Color scheme

Colors have tremendous power if used in the right way. The color combination that you come out with may bring consistency to the design or it may wreck it. The colors tailor made for the design form a color scheme. Their purpose is to establish style and characteristic or to convey a type of mood. The most primitive color scheme may be built using just two colors that look engaging together.

Color is one of the most crucial things in the creative industry. Finding good colors for palettes is a challenge task as it requires plenty of experimentation. Planning a successful color combination has to be backed by a solid understanding of color relationships.

The color wheel and color schemes


To figure out the ideas behind color schemes, we first have to appreciate the color wheel. It is a circular color diagram invented by Sir Isaac Newton in 1666. It is a visual portray of color hues arranged in a circular manner according to their chromatic relationship.

Color wheel is a starting point for combination of colors. Color schemes are just logical combinations made with knowledge of the color wheel. It is an simple method to visualize the relationships between colors.

Types of color schemes

Monochromatic color scheme

This scheme is composed of different tints, shades of tones of the same color. These color schemes are relatively easy to use and comprehend.


Analogous color scheme

These are colors that are next to each other on the color wheel. They usually match quite well.


Complementary color scheme

Colors located across from each other on a color wheel, for example: blue and orange, yellow and purple. They usually create a vibrant look due to high contrast between them.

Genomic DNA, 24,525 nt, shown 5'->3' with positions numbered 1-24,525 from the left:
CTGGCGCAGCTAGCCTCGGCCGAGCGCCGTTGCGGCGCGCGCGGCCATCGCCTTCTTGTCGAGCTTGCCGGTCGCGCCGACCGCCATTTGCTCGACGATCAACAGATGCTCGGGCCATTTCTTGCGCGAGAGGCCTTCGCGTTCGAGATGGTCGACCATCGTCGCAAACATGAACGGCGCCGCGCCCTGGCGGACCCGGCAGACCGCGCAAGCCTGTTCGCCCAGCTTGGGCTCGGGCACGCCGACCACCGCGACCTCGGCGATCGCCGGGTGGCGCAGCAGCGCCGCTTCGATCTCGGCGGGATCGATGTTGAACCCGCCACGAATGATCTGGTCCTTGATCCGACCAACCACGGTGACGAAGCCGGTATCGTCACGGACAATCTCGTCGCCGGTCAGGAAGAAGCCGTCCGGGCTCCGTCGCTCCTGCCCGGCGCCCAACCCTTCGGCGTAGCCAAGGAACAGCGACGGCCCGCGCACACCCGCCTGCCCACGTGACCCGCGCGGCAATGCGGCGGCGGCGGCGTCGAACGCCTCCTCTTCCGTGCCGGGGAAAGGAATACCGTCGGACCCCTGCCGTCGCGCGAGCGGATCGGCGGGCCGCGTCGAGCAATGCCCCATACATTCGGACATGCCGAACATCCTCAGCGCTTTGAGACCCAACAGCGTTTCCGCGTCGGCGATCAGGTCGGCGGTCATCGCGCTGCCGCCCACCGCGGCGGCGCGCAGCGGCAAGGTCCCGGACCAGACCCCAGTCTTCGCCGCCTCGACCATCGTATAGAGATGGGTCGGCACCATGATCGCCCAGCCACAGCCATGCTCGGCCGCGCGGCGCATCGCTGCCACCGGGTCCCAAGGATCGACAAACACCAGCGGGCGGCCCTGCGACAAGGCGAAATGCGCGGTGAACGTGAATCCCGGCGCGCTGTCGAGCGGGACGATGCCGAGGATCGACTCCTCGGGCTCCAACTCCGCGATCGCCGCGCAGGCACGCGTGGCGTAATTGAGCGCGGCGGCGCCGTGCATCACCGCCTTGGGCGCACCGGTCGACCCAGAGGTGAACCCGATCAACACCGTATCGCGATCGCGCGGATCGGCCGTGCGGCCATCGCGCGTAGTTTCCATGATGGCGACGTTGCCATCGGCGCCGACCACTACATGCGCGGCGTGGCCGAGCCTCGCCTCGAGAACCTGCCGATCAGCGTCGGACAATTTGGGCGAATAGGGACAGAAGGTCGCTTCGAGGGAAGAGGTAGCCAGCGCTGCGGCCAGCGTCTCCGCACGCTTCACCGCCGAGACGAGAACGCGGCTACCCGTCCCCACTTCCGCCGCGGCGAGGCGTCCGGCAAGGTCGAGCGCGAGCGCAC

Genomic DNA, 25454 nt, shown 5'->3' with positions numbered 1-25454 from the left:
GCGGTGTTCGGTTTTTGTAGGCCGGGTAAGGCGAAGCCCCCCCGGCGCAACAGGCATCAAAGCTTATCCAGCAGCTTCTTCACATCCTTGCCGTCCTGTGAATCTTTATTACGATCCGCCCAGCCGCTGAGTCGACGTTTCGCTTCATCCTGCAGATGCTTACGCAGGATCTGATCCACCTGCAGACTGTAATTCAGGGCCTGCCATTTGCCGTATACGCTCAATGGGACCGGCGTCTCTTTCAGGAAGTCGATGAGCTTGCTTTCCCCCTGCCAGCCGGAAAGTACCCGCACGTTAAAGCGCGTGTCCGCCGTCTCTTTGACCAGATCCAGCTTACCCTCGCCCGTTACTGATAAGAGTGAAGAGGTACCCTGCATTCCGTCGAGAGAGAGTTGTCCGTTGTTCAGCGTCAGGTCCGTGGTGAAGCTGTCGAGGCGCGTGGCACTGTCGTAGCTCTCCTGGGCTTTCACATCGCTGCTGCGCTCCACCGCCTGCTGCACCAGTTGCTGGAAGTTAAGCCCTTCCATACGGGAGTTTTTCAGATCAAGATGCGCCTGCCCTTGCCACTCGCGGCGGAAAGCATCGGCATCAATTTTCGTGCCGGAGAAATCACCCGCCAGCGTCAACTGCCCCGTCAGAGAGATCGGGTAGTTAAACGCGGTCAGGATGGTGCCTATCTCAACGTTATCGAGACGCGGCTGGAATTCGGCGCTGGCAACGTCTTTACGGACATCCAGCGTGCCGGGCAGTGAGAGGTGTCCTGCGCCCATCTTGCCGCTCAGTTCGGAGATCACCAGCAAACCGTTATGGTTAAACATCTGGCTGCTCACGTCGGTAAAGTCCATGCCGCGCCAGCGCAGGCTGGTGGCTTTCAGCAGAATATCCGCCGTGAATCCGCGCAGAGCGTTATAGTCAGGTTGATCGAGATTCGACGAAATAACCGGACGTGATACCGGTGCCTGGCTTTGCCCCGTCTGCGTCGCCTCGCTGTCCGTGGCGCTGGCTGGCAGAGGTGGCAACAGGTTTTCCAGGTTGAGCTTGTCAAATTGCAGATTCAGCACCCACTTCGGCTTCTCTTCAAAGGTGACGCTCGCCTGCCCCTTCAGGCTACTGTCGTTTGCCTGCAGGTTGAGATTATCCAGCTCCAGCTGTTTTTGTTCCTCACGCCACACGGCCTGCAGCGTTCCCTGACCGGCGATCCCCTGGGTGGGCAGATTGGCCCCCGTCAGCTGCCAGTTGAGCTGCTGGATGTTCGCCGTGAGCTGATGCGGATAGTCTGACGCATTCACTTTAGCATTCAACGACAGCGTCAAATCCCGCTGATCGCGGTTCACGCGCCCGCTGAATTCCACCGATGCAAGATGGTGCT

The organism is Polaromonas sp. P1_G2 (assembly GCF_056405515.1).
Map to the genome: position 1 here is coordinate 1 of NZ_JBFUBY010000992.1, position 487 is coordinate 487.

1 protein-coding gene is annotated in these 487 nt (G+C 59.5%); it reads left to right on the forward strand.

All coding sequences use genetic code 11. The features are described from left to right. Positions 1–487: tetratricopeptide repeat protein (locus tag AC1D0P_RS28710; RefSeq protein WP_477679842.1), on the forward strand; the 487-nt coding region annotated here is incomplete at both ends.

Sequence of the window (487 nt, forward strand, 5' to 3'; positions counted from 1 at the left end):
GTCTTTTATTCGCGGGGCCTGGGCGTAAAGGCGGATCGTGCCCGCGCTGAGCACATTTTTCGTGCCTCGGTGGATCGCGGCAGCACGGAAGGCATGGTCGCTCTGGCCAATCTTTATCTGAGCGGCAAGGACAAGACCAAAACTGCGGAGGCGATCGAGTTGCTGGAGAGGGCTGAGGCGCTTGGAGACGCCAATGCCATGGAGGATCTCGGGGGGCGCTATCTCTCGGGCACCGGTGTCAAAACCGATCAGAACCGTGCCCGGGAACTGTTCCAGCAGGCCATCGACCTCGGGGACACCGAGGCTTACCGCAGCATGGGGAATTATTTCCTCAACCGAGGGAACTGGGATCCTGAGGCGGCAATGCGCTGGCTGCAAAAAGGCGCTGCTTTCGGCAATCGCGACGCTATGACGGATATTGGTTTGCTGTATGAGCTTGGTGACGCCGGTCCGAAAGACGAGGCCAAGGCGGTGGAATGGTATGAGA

Split-Complementary color scheme

It is composed of the base color and two colors adjacent to its complement. That gives it strong visual contrast but without the tension of the complementary color scheme.


Triadic color scheme

This scheme is made of colors that are evenly spaced along the color wheel. A vibrant palette is produced.


Tetradic color scheme

This scheme is composed of four colors comprising of two complementary pairs.


Colours! 颜色!

“The purest and most thoughtful minds are those which love color the most.”
― John Ruskin, The Stones of Venic

To me, colours is more than just light of different wavelengths and frequencies. Each of them is unique in their own ways. Each of them have their own emotional story. And it is our job as designers or artists to uncover such stories and present them to the rest of the world.

Before we look into the different colours and the emotions they represent, here are some general knowledge on colours.

Colour Wheel


A color wheel is an illustrative grouping of color hues in a circle that displays relationships between colours.


Primary colours are sets of colors that can be combined to make a useful range of colors.

Secondary colours are colours made by mixing two primary colors in a given colour space.

Tertiary colours are colours made by mixing either one primary colour with one secondary colour, or two secondary colours, in a given color space.

Now, let’s look at some of the different kinds of colours and the emotions behind each of them.

RED. Physical
Positive: Physical courage, strength, warmth, energy, basic survival, ‘fight or flight’, stimulation, masculinity, excitement.
Negative: Defiance, aggression, visual impact, strain.


BLUE. Intellectual.
Positive: Intelligence, communication, trust, efficiency, serenity, duty, logic, coolness, reflection, calm.
Negative: Coldness, aloofness, lack of emotion, unfriendliness.


YELLOW. Emotional
Positive: Optimism, confidence, self-esteem, extraversion, emotional strength, friendliness, creativity.
Negative: Irrationality, fear, emotional fragility, depression, anxiety, suicide.


GREEN. Balance
Positive: Harmony, balance, refreshment, universal love, rest, restoration, reassurance, environmental awareness, equilibrium, peace.
Negative: Boredom, stagnation, blandness, enervation.


VIOLET. Spiritual
Positive: Spiritual awareness, containment, vision, luxury, authenticity, truth, quality.
Negative: Introversion, decadence, suppression, inferiority.


Positive: Physical comfort, food, warmth, security, sensuality, passion, abundance, fun.
Negative: Deprivation, frustration, frivolity, immaturity.


Positive: Physical tranquillity, nurture, warmth, femininity, love, sexuality, survival of the species.
Negative: Inhibition, emotional claustrophobia, emasculation, physical weakness.